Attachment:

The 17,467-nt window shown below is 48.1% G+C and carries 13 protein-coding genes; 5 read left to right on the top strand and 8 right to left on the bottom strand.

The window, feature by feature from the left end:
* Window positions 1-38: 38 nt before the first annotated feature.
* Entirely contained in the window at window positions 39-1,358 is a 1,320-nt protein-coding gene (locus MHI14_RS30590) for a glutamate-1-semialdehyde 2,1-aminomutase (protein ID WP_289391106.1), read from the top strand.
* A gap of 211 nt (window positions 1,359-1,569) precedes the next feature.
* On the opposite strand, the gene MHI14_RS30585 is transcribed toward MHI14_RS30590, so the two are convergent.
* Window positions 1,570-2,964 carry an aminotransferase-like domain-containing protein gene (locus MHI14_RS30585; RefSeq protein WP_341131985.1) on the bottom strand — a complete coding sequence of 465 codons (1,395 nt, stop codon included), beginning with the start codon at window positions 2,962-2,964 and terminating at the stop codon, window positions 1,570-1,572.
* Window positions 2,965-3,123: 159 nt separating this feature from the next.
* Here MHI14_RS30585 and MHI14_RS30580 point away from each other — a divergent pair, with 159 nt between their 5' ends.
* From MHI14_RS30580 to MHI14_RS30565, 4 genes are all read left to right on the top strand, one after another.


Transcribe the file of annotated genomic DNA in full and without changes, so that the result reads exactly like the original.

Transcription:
The 17,467-nt window shown below is 48.1% G+C and carries 13 protein-coding genes; 5 read left to right on the top strand and 8 right to left on the bottom strand.

The window, feature by feature from the left end:
* Window positions 1-38: 38 nt before the first annotated feature.
* Entirely contained in the window at window positions 39-1,358 is a 1,320-nt protein-coding gene (locus MHI14_RS30590) for a glutamate-1-semialdehyde 2,1-aminomutase (protein ID WP_289391106.1), read from the top strand.
* A gap of 211 nt (window positions 1,359-1,569) precedes the next feature.
* On the opposite strand, the gene MHI14_RS30585 is transcribed toward MHI14_RS30590, so the two are convergent.
* Window positions 1,570-2,964 carry an aminotransferase-like domain-containing protein gene (locus MHI14_RS30585; RefSeq protein WP_341131985.1) on the bottom strand — a complete coding sequence of 465 codons (1,395 nt, stop codon included), beginning with the start codon at window positions 2,962-2,964 and terminating at the stop codon, window positions 1,570-1,572.
* Window positions 2,965-3,123: 159 nt separating this feature from the next.
* Here MHI14_RS30585 and MHI14_RS30580 point away from each other — a divergent pair, with 159 nt between their 5' ends.
* From MHI14_RS30580 to MHI14_RS30565, 4 genes are all read left to right on the top strand, one after another.